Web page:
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Re: [ddlm-group] Handling single string values longer than maximumline length

If we allow for line-folding to occur after parsing, and backslash (aka 
reverse solidus) is not used as an elide/escape character, then no 
special rules are needed to put line-folded strings within triple-quoted 

Semicolon-delimited strings are a special case because folding is 
considered in preventing a subsequent semicolon to be interpreted as 
beginning on a new line, and not accepted as the close-quote.

However, if the lexer does not unfold long strings, this actually is an 
elide mechanism. The consensus seems to be heading towards no elide 
mechanism, so maybe breaking long lines just before a semicolon should 
simply be prohibited.

ALSO, SOMETHING I JUST REALIZED: Line folding makes it possible to break 
an embedded triple-quote into two parts, so it actually provides a way 
to elide triple quotes indirectly within a large triple-quote string. 
Therefore, as long as CIF2 keeps line-folding, it is trivial to put 
CIF-within-CIF, or any other unrestricted string, without any of the 
reverse-solidus elide rules.


Brian McMahon wrote:
>> (I've switched the thread title to deal separately with line folding.)
> Well, I didn't because I was distracted when about to hit the
> 'Send' button!  So this is just a repeat of the previous posting but
> under a new thread in case we wish to take up this general discussion
> later.
> Regards
> Brian
> As Herbert says, line folding is part of the CIF 1.1 spec (pages 34-35
> of the ITG bible). Currently, it invokes a special meaning for the
> backslash (reverse solidus) character, but only when it is the first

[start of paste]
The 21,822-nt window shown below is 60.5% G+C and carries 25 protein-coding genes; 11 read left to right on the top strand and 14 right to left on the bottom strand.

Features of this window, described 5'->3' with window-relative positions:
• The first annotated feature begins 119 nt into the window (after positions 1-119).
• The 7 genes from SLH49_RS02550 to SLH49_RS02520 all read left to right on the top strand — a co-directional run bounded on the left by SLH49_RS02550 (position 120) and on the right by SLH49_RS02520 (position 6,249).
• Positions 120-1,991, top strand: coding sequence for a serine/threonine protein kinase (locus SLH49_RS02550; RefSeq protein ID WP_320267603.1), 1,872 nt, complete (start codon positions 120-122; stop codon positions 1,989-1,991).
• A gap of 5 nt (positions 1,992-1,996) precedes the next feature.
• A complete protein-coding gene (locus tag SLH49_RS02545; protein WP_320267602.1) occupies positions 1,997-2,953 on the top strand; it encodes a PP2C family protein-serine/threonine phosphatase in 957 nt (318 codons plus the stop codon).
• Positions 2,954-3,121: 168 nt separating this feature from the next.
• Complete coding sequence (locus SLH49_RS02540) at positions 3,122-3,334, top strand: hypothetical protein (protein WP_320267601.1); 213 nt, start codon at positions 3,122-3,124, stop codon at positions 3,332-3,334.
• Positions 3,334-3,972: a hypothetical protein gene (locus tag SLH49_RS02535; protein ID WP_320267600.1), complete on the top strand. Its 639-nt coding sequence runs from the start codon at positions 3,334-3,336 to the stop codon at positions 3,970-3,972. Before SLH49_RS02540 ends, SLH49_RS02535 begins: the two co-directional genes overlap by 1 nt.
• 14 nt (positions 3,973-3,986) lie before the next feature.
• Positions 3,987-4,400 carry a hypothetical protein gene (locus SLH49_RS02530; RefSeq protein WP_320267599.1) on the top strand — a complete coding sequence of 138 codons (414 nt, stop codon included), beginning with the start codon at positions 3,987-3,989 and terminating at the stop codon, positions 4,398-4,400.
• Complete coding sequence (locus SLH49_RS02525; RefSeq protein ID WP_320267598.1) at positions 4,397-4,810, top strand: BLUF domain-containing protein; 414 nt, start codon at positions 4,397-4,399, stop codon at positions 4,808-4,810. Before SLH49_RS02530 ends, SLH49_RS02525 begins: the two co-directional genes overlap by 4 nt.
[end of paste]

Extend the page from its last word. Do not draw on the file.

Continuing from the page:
> non-blank after an opening semicolon or comment hash delimiter. We have
> yet to discuss whether to extend it to other string types (specifically
> the triple-quoted strings).
> It's quite easy these days to generate single strings that are longer
> than 2048 characters (or any other arbitrary line limit) - e.g. a
> protein or nucleic acid sequence. Many, many chemical names broke the old
> 80-character line length limit.
> We're very happy with CIF applications that do not interpret the
> line-folding protocol, so long as they preserve the existing backslashes.
> However, a fully-compliant CIF 1.1 parser should be able to return an
> unfolded string to an application that requests it.
> As Herbert says, if this were dropped as part of the CIF2 specification,
> we would need to think carefully about how else to retain this
> functionality.
> Regards
> Brian
> On Wed, Nov 25, 2009 at 07:54:51AM -0500, Herbert J. Bernstein wrote:
>> The line folding protocol was discussed and adopted by COMCIFS and is
>> posted, aong with other "Common Semantic Features" at
>> http://www.iucr.org/resources/cif/spec/version1.1/semantics
>> but that is neither here nor there.  The point is that the IUCr uses CIF
>> to get work done.  If we disable something they are using, we should offer
>> some equivalent functionality so they can use CIF 2 to do their work.
>> Otherwise, they will have to do the sensible thing, and continue to use
>> CIF 1, or, worse, create their own dialect of CIF 2.
>> Now, I broke my nose yesterday morning and find myself a bit punchy today,
>> so I will drop out of this discussion for a while.  Hopefully, when I
>> return to it, this whole matter will be settled in some way that will
>> allow people to actually use CIF 2, instead of it becoming what it seems
>> on its way to becoming -- something elegant but not terrible useful, a bit
>> like PL/I.
>> Cheers,
>>    Herbert
>> =====================================================
>>   Herbert J. Bernstein, Professor of Computer Science
>>     Dowling College, Kramer Science Center, KSC 121
>>          Idle Hour Blvd, Oakdale, NY, 11769
>>                   +1-631-244-3035
>>                   yaya@dowling.edu
>> =====================================================
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